Wednesday, 9 January 2008

Rotowhenua Road

What's in a name? Well I've long wondered about Rotowhenua Road because I thought it would make an interesting Blog entry. I was most disappointed not to find any reference to it in Ian Mill's excellent book "What's in a Name: The Streets about Napier" which is a mine of information on all sorts of things connected with the streets of Napier and the surrounding townships of Clive and Bayview.

As many Maori place names possess either historical or mythological significance, it is usually misleading to guess at their meanings merely by translating the component parts. Notwithstanding this limitation, Maori place names fall into seven broad groupings: (a) names bestowed by the early Polynesian voyagers to New Zealand or commemorating incidents in their visits; (b) traditional names deriving from Hawaiki – the legendary Maori homeland – or commemorating mythical personages; (c) names commemorating places or incidents during the migration or historical incidents since; (d) names that are descriptive of the places or features they represent; (e) names that are Maori versions of European names or words; (f) names bestowed, officially or unofficially, in European times to commemorate some Maori chief or an incident in the locality; and (g) careless European contractions of original Maori names. In this connection it may be noted that the Maoris themselves often contracted their place names.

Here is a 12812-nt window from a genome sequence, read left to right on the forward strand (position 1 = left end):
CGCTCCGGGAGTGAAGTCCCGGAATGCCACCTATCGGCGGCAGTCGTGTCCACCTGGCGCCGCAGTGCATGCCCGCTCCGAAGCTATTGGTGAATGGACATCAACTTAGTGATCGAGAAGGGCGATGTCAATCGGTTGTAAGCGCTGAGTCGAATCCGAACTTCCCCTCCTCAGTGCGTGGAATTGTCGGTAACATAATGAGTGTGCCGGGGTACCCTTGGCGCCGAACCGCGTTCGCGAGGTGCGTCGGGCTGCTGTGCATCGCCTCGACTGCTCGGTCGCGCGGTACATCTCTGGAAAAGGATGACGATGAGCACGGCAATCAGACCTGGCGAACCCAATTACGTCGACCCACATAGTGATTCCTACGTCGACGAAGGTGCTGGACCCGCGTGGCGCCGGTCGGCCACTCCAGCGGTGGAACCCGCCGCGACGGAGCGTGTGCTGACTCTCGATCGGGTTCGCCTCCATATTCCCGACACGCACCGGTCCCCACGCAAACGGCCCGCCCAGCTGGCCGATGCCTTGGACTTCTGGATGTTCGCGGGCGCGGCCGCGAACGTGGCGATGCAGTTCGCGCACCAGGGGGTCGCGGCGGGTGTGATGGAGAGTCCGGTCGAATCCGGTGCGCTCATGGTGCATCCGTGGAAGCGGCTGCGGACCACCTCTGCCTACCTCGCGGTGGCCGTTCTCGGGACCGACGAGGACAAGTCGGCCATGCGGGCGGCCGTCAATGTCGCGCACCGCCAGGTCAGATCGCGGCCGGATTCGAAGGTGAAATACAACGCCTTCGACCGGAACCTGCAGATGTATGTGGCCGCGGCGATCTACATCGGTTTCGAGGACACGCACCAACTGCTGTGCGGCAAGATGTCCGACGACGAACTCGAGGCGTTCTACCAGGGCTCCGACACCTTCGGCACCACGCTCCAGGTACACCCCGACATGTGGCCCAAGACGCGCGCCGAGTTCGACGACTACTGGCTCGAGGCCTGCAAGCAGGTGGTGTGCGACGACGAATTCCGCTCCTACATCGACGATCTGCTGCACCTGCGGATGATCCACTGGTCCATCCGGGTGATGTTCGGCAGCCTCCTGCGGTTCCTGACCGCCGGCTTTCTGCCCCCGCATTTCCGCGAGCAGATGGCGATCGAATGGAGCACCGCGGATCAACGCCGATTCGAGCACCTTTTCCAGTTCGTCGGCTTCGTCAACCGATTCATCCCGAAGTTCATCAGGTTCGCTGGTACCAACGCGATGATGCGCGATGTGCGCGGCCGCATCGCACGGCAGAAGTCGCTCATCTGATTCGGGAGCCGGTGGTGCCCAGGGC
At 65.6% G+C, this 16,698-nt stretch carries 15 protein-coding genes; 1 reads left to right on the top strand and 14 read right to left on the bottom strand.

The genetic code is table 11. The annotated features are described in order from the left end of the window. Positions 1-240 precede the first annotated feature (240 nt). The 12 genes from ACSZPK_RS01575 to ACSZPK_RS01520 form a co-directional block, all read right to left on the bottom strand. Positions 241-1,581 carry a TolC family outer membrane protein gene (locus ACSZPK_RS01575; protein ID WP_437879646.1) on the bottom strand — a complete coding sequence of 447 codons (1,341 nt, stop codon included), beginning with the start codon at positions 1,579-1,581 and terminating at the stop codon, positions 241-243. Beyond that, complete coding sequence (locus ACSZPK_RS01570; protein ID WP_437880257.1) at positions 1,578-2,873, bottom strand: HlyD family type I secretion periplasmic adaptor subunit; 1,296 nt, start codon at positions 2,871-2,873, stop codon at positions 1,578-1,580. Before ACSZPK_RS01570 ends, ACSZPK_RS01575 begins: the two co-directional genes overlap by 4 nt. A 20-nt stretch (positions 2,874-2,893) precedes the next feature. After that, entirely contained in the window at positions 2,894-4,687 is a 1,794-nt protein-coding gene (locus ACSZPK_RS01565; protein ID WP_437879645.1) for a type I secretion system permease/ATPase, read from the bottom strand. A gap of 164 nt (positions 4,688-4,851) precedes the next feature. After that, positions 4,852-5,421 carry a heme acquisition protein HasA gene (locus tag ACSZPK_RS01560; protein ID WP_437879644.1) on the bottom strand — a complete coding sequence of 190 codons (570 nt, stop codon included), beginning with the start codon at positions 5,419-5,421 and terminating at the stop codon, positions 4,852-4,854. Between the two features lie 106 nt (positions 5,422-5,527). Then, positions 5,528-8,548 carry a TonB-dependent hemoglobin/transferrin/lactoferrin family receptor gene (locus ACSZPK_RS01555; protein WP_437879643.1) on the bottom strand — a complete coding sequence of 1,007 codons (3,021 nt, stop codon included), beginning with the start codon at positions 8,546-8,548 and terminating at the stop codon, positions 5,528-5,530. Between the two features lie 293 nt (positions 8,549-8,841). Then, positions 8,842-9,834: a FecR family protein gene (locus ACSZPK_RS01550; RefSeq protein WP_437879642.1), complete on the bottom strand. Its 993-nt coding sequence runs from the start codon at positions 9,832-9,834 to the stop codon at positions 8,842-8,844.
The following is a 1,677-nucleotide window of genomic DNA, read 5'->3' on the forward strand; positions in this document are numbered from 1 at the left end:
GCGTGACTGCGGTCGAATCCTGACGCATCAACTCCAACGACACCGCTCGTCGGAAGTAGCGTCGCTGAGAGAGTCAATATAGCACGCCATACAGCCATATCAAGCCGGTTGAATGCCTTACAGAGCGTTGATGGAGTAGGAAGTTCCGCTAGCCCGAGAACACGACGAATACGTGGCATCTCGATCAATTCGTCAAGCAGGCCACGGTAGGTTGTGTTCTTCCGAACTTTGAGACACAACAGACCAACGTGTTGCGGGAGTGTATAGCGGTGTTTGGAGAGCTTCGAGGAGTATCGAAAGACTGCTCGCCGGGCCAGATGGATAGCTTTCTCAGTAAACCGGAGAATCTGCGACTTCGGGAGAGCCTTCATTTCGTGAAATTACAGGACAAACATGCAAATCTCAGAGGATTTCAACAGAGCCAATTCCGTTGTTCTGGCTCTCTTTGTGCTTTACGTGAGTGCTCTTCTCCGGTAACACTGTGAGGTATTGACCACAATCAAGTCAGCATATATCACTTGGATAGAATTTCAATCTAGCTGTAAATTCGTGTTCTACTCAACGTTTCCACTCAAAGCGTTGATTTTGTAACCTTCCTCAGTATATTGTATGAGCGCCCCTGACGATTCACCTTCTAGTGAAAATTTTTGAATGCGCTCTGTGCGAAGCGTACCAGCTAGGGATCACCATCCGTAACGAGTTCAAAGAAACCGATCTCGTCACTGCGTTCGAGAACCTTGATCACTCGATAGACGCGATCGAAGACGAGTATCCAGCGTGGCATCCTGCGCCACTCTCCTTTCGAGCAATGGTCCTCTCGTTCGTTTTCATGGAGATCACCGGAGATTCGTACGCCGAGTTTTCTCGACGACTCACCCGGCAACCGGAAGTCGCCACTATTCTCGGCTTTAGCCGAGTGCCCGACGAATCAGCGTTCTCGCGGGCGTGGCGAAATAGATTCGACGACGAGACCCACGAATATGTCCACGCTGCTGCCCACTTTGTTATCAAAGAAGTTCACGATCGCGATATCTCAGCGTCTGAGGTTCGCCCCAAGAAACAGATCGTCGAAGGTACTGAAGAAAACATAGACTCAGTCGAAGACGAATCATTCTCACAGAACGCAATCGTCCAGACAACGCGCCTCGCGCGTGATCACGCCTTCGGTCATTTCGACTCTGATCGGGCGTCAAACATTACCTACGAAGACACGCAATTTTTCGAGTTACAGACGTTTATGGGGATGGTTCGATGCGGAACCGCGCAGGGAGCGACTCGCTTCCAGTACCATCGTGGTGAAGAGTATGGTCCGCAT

So where does Rotowhenua come in all this?

It might have helped the considerations if I'd been able to find out much about the local hitory but so far I've had little success at the Library or in the many books I've researched.

In Maori 'roto' means inland or lake. In all the books on place names that I've been able to find 'Roto' has meant lake as in Rotorua, Rotoaira, Rotokawa and many more. However, whilst there is some standing water in the immediate area which may be described as very large ponds they hardly qualify as lakes. 'Whenua' means ground, country or afterbirth or placenta. If one discounts the last two meanings of whenua as being unlikely contenders for a place name then one is left with the alternatives of Rotowhenua meaning Lake Country or Inland Country/Ground.

All that for a rather uninteresting conclusion - and no photos to relieve the boredom!


  1. The question needs to be asked - where there any lakes in the area a couple of hundred years ago that have subsequently disappeared through alterations in drainage or farming use?

  2. Several hundred years ago there was no road and probably no Maori settlement either. I wouldn't have thought that the topography would suggest a lake had been here but anything could have happened over the last few hundred years. I shall follow up those leads.

  3. Another possibility of course is the standard English one - you call some modern housing estate Meadowdene Farm even if there was never a meadow, a dene (and the architects probably didn't even know that a dene was a steep-sided wooded valley through which a burn runs), or a farm - just a bit of scrubby heathland!